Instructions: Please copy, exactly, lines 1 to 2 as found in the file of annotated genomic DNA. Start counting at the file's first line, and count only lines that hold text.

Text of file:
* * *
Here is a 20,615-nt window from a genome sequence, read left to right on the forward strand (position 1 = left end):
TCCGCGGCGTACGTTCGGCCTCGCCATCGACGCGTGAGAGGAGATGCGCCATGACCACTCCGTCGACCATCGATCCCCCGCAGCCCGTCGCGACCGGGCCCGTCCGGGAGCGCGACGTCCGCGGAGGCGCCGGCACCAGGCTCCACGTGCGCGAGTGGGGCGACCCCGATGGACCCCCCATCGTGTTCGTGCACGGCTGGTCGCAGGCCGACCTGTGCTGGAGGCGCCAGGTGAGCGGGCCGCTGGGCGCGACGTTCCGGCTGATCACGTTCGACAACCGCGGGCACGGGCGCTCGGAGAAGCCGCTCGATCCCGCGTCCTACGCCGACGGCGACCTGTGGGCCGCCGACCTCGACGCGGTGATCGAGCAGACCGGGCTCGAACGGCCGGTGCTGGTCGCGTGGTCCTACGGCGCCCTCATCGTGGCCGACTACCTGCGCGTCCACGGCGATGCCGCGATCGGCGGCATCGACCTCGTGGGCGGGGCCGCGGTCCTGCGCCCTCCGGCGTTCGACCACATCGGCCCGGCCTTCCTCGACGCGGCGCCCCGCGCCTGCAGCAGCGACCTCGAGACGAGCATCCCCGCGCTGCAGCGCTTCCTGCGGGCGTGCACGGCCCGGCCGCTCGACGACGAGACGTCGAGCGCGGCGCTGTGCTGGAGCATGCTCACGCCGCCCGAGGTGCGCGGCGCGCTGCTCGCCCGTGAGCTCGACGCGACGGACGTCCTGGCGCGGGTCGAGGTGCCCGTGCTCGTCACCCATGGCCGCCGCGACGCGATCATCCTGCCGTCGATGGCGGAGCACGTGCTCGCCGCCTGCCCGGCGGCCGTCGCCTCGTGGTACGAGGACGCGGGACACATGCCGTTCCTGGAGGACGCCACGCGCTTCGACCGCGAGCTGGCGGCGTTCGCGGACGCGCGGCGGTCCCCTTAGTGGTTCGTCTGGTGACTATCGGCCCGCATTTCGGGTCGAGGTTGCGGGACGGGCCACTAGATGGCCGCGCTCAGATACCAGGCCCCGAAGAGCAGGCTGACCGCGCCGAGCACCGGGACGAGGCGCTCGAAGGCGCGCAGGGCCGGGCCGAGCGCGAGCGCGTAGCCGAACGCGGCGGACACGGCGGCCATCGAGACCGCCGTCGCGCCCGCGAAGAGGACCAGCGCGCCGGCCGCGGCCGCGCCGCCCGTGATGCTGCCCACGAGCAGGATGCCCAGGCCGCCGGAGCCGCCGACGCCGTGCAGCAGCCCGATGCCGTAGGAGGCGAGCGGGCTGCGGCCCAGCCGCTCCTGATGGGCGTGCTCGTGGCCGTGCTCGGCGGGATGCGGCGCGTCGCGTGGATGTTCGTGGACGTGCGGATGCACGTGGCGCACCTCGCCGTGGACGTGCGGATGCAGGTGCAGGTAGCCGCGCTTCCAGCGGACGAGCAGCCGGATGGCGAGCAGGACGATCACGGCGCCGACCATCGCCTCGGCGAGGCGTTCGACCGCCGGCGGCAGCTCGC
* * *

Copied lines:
Here is a 20,615-nt window from a genome sequence, read left to right on the forward strand (position 1 = left end):
TCCGCGGCGTACGTTCGGCCTCGCCATCGACGCGTGAGAGGAGATGCGCCATGACCACTCCGTCGACCATCGATCCCCCGCAGCCCGTCGCGACCGGGCCCGTCCGGGAGCGCGACGTCCGCGGAGGCGCCGGCACCAGGCTCCACGTGCGCGAGTGGGGCGACCCCGATGGACCCCCCATCGTGTTCGTGCACGGCTGGTCGCAGGCCGACCTGTGCTGGAGGCGCCAGGTGAGCGGGCCGCTGGGCGCGACGTTCCGGCTGATCACGTTCGACAACCGCGGGCACGGGCGCTCGGAGAAGCCGCTCGATCCCGCGTCCTACGCCGACGGCGACCTGTGGGCCGCCGACCTCGACGCGGTGATCGAGCAGACCGGGCTCGAACGGCCGGTGCTGGTCGCGTGGTCCTACGGCGCCCTCATCGTGGCCGACTACCTGCGCGTCCACGGCGATGCCGCGATCGGCGGCATCGACCTCGTGGGCGGGGCCGCGGTCCTGCGCCCTCCGGCGTTCGACCACATCGGCCCGGCCTTCCTCGACGCGGCGCCCCGCGCCTGCAGCAGCGACCTCGAGACGAGCATCCCCGCGCTGCAGCGCTTCCTGCGGGCGTGCACGGCCCGGCCGCTCGACGACGAGACGTCGAGCGCGGCGCTGTGCTGGAGCATGCTCACGCCGCCCGAGGTGCGCGGCGCGCTGCTCGCCCGTGAGCTCGACGCGACGGACGTCCTGGCGCGGGTCGAGGTGCCCGTGCTCGTCACCCATGGCCGCCGCGACGCGATCATCCTGCCGTCGATGGCGGAGCACGTGCTCGCCGCCTGCCCGGCGGCCGTCGCCTCGTGGTACGAGGACGCGGGACACATGCCGTTCCTGGAGGACGCCACGCGCTTCGACCGCGAGCTGGCGGCGTTCGCGGACGCGCGGCGGTCCCCTTAGTGGTTCGTCTGGTGACTATCGGCCCGCATTTCGGGTCGAGGTTGCGGGACGGGCCACTAGATGGCCGCGCTCAGATACCAGGCCCCGAAGAGCAGGCTGACCGCGCCGAGCACCGGGACGAGGCGCTCGAAGGCGCGCAGGGCCGGGCCGAGCGCGAGCGCGTAGCCGAACGCGGCGGACACGGCGGCCATCGAGACCGCCGTCGCGCCCGCGAAGAGGACCAGCGCGCCGGCCGCGGCCGCGCCGCCCGTGATGCTGCCCACGAGCAGGATGCCCAGGCCGCCGGAGCCGCCGACGCCGTGCAGCAGCCCGATGCCGTAGGAGGCGAGCGGGCTGCGGCCCAGCCGCTCCTGATGGGCGTGCTCGTGGCCGTGCTCGGCGGGATGCGGCGCGTCGCGTGGATGTTCGTGGACGTGCGGATGCACGTGGCGCACCTCGCCGTGGACGTGCGGATGCAGGTGCAGGTAGCCGCGCTTCCAGCGGACGAGCAGCCGGATGGCGAGCAGGACGATCACGGCGCCGACCATCGCCTCGGCGAGGCGTTCGACCGCCGGCGGCAGCTCGC